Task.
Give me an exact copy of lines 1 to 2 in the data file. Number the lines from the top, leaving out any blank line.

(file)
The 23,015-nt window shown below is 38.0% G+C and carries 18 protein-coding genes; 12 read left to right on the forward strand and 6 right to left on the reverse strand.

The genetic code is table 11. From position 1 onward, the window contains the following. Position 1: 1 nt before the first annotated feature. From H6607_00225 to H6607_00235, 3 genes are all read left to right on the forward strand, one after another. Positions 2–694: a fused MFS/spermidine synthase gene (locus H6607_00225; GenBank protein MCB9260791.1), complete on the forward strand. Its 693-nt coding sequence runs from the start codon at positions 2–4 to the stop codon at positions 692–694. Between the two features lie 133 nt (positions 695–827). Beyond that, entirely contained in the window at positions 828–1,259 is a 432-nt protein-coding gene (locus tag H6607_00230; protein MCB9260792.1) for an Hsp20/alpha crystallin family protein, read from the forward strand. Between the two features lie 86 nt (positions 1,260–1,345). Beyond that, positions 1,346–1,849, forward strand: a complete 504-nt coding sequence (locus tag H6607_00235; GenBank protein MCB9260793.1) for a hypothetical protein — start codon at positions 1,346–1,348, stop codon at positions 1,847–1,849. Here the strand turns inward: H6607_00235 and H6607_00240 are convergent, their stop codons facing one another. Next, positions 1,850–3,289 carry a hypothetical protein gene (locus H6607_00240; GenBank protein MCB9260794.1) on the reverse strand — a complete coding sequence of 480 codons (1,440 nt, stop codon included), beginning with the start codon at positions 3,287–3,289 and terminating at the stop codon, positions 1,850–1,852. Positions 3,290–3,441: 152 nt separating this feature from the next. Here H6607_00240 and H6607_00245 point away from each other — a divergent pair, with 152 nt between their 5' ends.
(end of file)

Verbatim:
The 23,015-nt window shown below is 38.0% G+C and carries 18 protein-coding genes; 12 read left to right on the forward strand and 6 right to left on the reverse strand.

The genetic code is table 11. From position 1 onward, the window contains the following. Position 1: 1 nt before the first annotated feature. From H6607_00225 to H6607_00235, 3 genes are all read left to right on the forward strand, one after another. Positions 2–694: a fused MFS/spermidine synthase gene (locus H6607_00225; GenBank protein MCB9260791.1), complete on the forward strand. Its 693-nt coding sequence runs from the start codon at positions 2–4 to the stop codon at positions 692–694. Between the two features lie 133 nt (positions 695–827). Beyond that, entirely contained in the window at positions 828–1,259 is a 432-nt protein-coding gene (locus tag H6607_00230; protein MCB9260792.1) for an Hsp20/alpha crystallin family protein, read from the forward strand. Between the two features lie 86 nt (positions 1,260–1,345). Beyond that, positions 1,346–1,849, forward strand: a complete 504-nt coding sequence (locus tag H6607_00235; GenBank protein MCB9260793.1) for a hypothetical protein — start codon at positions 1,346–1,348, stop codon at positions 1,847–1,849. Here the strand turns inward: H6607_00235 and H6607_00240 are convergent, their stop codons facing one another. Next, positions 1,850–3,289 carry a hypothetical protein gene (locus H6607_00240; GenBank protein MCB9260794.1) on the reverse strand — a complete coding sequence of 480 codons (1,440 nt, stop codon included), beginning with the start codon at positions 3,287–3,289 and terminating at the stop codon, positions 1,850–1,852. Positions 3,290–3,441: 152 nt separating this feature from the next. Here H6607_00240 and H6607_00245 point away from each other — a divergent pair, with 152 nt between their 5' ends.